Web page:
Sunday, March 29, 2009

Career Options and Monkeys - Sunday 3-29-2009

I eat breakfast with Rose and Ann. They ask me about my journey. I am hoping this trip will spark some hidden career aspiration, I tell them. So far, I love traveling and writing so perhaps I can survive as a travel writer. I also tell them that freelance work or entrepreneurship appeals to me. They ask about my previous career path. I tell them it was interesting work that I did mostly for the money, but that now the money no longer compensates for the stress or the overpowering feeling that I should be doing something else with my life. Rose starts suggesting alternative careers. “Are you interested in teaching English,” she asks. I tell her no. “How about teaching economics workshops?” I tell her that I think Austrian School economics would be worth teaching, but who today remembers them? She suggests I could write an article, or perhaps self-publish a book about my experience traveling. She further suggests that I could tailor my blog towards people who are either traveling alone or traveling cheaply. Now there’s an idea, and I have always wanted to be a published writer.

Rose asks me if I enjoy cooking, because cooking is a great way to connect with a foreign culture. I say cooking is more hobby than career interest. “How about the Peace Corps or volunteering,” Rose inquires I lack that certain personality that would love the Peace Corps lifestyle, but economic development work in a foreign country might be a better fit; ecological volunteer work interests me, too I tell her. Then I tell Rose and Ann about how my afternoon in San Jose with Laura got me thinking about development work.

Rose tells me about a high-strung body builder from her hometown who took a summer to drive across the US, sleeping where he could and talking to everyone he met. In the end, he moved to Boston and is now a happier, mellower yoga master who credits his summer long trip with prompting his transition. Rose says my trip might lead to a similar transition. I tell her that I brought a couple books to help me formulate this new path, but I have enjoyed talking to people so much that I have been doing that instead of reading my books. She tells me talking to people is better. I agree. The conversation pauses. “Have you had much time for romance,” she asks. I’m embarrassed to say that I haven’t, that my jobs have been all-consuming, and that I was married to my career but we’re divorced now. That last part gets a good laugh.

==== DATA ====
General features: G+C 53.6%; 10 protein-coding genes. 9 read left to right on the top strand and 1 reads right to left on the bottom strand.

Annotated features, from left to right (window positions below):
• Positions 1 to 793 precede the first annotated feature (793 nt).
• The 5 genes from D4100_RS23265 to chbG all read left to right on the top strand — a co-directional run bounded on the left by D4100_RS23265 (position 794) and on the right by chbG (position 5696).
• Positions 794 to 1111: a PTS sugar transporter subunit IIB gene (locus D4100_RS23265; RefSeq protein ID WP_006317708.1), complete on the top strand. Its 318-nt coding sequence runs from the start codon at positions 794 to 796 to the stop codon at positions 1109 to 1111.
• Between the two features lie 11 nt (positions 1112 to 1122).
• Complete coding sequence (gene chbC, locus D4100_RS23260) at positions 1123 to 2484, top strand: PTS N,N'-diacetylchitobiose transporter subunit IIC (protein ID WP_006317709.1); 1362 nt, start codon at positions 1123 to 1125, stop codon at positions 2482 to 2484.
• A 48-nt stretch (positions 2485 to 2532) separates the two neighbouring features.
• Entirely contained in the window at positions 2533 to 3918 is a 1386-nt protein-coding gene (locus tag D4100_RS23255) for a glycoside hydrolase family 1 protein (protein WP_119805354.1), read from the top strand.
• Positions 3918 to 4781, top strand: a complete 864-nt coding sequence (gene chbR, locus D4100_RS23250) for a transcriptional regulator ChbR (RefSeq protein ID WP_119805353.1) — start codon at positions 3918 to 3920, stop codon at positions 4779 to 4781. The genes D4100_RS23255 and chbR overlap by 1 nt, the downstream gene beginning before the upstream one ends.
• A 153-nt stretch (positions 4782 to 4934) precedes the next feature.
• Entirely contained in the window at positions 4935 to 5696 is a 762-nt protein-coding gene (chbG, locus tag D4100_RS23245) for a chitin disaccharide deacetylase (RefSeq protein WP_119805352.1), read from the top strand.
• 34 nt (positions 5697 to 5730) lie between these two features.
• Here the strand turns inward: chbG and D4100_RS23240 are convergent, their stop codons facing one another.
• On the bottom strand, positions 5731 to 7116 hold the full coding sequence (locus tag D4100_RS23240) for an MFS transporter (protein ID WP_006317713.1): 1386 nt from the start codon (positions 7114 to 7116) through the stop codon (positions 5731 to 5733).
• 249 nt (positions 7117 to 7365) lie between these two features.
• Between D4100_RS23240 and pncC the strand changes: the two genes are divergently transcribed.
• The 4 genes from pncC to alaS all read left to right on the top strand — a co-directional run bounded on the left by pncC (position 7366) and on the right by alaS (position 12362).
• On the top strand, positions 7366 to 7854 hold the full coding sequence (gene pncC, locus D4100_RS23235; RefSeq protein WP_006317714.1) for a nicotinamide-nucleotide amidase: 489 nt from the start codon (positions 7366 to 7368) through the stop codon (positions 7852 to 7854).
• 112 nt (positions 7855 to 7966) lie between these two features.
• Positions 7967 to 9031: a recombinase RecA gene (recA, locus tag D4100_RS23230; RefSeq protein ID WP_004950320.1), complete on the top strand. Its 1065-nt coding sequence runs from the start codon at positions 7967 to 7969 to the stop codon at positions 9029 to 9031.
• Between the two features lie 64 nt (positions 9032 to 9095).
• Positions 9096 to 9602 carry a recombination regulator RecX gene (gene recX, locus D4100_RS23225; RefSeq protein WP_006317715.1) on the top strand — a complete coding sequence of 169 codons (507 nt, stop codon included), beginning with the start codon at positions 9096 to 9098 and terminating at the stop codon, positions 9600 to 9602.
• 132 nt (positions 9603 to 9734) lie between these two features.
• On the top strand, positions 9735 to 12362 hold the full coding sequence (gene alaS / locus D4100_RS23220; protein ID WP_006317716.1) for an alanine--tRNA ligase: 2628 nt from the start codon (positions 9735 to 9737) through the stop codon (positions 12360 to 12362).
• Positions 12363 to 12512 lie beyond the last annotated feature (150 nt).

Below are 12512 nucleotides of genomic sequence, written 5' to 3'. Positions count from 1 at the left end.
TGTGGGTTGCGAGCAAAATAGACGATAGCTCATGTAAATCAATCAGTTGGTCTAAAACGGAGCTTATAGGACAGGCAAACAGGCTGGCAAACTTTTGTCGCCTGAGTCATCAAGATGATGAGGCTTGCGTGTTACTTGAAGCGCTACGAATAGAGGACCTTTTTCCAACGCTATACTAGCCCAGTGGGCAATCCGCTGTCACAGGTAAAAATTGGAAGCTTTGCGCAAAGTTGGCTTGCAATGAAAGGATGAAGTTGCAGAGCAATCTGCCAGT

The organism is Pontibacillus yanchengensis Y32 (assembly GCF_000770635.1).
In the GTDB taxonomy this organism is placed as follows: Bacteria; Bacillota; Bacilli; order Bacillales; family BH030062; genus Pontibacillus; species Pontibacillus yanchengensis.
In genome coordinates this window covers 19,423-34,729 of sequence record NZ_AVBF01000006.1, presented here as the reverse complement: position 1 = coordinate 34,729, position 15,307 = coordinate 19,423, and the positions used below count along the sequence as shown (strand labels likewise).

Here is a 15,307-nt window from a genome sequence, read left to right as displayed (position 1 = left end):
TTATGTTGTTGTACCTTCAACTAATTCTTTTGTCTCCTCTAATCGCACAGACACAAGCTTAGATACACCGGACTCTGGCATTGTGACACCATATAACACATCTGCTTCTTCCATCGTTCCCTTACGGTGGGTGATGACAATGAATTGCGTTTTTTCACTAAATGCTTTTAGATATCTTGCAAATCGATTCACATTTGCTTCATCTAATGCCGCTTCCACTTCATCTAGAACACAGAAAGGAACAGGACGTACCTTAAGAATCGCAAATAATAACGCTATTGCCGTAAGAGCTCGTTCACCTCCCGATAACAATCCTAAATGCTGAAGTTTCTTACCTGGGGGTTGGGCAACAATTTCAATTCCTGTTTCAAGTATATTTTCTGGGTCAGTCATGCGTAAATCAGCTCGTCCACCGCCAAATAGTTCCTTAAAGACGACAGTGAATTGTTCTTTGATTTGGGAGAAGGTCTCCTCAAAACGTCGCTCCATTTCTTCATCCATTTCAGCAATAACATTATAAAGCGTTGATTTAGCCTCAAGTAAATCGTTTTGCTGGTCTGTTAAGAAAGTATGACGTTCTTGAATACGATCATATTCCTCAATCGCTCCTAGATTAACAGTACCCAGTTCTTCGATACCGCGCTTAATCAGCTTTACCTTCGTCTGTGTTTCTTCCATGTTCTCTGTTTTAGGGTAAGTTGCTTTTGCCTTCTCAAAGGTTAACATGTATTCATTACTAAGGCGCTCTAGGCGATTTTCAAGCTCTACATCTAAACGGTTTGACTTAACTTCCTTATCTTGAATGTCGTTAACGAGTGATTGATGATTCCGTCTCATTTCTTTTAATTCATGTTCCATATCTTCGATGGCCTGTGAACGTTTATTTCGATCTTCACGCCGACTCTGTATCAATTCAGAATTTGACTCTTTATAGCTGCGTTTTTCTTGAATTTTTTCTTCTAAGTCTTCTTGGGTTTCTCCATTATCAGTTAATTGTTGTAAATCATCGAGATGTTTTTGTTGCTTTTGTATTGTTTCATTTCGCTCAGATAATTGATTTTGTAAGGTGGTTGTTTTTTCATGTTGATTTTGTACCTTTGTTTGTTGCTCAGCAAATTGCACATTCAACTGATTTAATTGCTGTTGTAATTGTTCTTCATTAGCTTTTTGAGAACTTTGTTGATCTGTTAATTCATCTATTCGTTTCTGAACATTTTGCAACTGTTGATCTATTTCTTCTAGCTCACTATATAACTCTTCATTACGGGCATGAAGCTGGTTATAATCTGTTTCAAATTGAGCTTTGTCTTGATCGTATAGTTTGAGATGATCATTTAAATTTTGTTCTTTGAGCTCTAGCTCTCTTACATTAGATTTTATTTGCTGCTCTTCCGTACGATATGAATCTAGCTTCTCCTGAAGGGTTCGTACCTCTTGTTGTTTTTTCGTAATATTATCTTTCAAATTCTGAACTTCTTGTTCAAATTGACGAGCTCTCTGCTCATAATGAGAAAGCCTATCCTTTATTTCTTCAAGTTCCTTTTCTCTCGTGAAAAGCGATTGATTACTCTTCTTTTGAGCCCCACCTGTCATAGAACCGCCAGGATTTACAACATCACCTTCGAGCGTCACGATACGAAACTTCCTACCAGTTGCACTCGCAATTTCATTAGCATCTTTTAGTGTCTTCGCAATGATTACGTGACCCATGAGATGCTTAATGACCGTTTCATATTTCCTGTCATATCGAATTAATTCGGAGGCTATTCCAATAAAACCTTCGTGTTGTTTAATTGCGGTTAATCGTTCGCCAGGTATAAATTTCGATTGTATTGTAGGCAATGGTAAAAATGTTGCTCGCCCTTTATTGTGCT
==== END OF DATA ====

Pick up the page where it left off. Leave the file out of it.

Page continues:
Just past noon, Tiffany calls everyone over to her balcony because the monkeys are in the trees right outside her room. Rose has some cut bananas in her hand. The monkeys eye the food carefully, creep in from the trees, grab the food from Rose’s hand, and then jump back into the trees to eat their fruit.

About 1:15PM, I accompany Rose and Ann to Sabores, (100 yards down a dirt road leading west from Manakin Lodge; can also follow for 50 yards the dirt road that runs south from Atmosphere CafĂ© on the road to Santa Elena) the local ice cream shop from where they will catch their cab to Santa Elena and then their bus to San Jose. Sabores offers cones in local flavors like banana or condensed milk with figs, as well as familiar classics like chocolate and vanilla starting from 540 colones (about $1) and sundaes and banana splits from 1,250 colones ($2.50). They also sell sandwiches starting from 1,725 colones ($3.50) if you’re looking for real food.

Rose tells me about her Turkish dad, how he swears that olives keep his skin young and soft, how he won’t let her date until she’s 35 and then how he’ll just arrange a marriage for her anyway. She won’t have any of it and has a boyfriend back in Maryland, but I laugh because Mom used to tell me similar things when I was young. We exchange emails and Rose graciously tells me to email her about my travels or even just to talk. Rose and Ann’s taxi arrives five minutes early. I walk them to the taxi, hug them both, and wish them a fine stay in Costa Rica. They wish the same to me. Turning, I walk back to Manakin Lodge. Constantly saying goodbye is the hardest part of my trip.

The door to the Superior Room next to my Family Room is open. I could never move into this room because it was booked during much of my stay. It is empty now, though, and so I sit on the balcony to write and enjoy the afternoon. The balcony faces the rainforest. The family of monkeys I photographed earlier are in the trees mere feet from me. A baby monkey, no longer than a foot and a half, jumps from its tree to the wooden balcony, and then climbs the railing and walks on the railing a foot from me. I smile and say hello. He runs off without returning my greeting.

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